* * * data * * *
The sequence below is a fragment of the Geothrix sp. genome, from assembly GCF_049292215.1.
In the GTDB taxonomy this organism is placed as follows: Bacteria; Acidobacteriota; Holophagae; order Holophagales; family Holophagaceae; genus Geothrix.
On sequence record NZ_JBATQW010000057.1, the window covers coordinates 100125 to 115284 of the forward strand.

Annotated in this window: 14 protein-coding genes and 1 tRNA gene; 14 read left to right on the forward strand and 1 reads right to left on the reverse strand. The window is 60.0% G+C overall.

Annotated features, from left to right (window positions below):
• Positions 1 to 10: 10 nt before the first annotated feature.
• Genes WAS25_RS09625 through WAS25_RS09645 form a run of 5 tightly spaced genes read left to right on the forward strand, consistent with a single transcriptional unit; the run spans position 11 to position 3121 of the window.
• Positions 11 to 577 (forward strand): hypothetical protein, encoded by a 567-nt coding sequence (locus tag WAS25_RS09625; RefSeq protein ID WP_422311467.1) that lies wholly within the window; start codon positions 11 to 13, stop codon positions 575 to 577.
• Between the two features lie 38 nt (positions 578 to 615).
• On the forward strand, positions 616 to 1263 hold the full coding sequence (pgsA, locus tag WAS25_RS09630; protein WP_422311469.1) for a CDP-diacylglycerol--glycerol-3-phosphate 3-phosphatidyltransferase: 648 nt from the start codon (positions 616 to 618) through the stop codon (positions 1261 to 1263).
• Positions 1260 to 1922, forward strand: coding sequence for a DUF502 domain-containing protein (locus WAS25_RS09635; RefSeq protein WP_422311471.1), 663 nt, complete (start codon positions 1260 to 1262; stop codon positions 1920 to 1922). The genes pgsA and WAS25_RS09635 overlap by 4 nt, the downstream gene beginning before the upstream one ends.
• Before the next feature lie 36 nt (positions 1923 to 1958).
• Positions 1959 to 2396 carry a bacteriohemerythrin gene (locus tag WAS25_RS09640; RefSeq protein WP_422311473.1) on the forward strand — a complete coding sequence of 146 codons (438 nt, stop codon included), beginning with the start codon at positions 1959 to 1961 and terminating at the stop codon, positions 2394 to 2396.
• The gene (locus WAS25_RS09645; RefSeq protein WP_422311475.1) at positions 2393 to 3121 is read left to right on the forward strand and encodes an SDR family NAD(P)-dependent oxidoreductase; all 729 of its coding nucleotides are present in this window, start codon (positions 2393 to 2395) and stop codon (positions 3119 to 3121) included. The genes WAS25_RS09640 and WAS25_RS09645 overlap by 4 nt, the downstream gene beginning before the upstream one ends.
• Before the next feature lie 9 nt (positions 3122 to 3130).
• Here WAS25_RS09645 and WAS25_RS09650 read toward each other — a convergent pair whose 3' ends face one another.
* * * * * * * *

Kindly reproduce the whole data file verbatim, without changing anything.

The sequence below is a fragment of the Geothrix sp. genome, from assembly GCF_049292215.1.
In the GTDB taxonomy this organism is placed as follows: Bacteria; Acidobacteriota; Holophagae; order Holophagales; family Holophagaceae; genus Geothrix.
On sequence record NZ_JBATQW010000057.1, the window covers coordinates 100125 to 115284 of the forward strand.

Annotated in this window: 14 protein-coding genes and 1 tRNA gene; 14 read left to right on the forward strand and 1 reads right to left on the reverse strand. The window is 60.0% G+C overall.

Annotated features, from left to right (window positions below):
• Positions 1 to 10: 10 nt before the first annotated feature.
• Genes WAS25_RS09625 through WAS25_RS09645 form a run of 5 tightly spaced genes read left to right on the forward strand, consistent with a single transcriptional unit; the run spans position 11 to position 3121 of the window.
• Positions 11 to 577 (forward strand): hypothetical protein, encoded by a 567-nt coding sequence (locus tag WAS25_RS09625; RefSeq protein ID WP_422311467.1) that lies wholly within the window; start codon positions 11 to 13, stop codon positions 575 to 577.
• Between the two features lie 38 nt (positions 578 to 615).
• On the forward strand, positions 616 to 1263 hold the full coding sequence (pgsA, locus tag WAS25_RS09630; protein WP_422311469.1) for a CDP-diacylglycerol--glycerol-3-phosphate 3-phosphatidyltransferase: 648 nt from the start codon (positions 616 to 618) through the stop codon (positions 1261 to 1263).
• Positions 1260 to 1922, forward strand: coding sequence for a DUF502 domain-containing protein (locus WAS25_RS09635; RefSeq protein WP_422311471.1), 663 nt, complete (start codon positions 1260 to 1262; stop codon positions 1920 to 1922). The genes pgsA and WAS25_RS09635 overlap by 4 nt, the downstream gene beginning before the upstream one ends.
• Before the next feature lie 36 nt (positions 1923 to 1958).
• Positions 1959 to 2396 carry a bacteriohemerythrin gene (locus tag WAS25_RS09640; RefSeq protein WP_422311473.1) on the forward strand — a complete coding sequence of 146 codons (438 nt, stop codon included), beginning with the start codon at positions 1959 to 1961 and terminating at the stop codon, positions 2394 to 2396.
• The gene (locus WAS25_RS09645; RefSeq protein WP_422311475.1) at positions 2393 to 3121 is read left to right on the forward strand and encodes an SDR family NAD(P)-dependent oxidoreductase; all 729 of its coding nucleotides are present in this window, start codon (positions 2393 to 2395) and stop codon (positions 3119 to 3121) included. The genes WAS25_RS09640 and WAS25_RS09645 overlap by 4 nt, the downstream gene beginning before the upstream one ends.
• Before the next feature lie 9 nt (positions 3122 to 3130).
• Here WAS25_RS09645 and WAS25_RS09650 read toward each other — a convergent pair whose 3' ends face one another.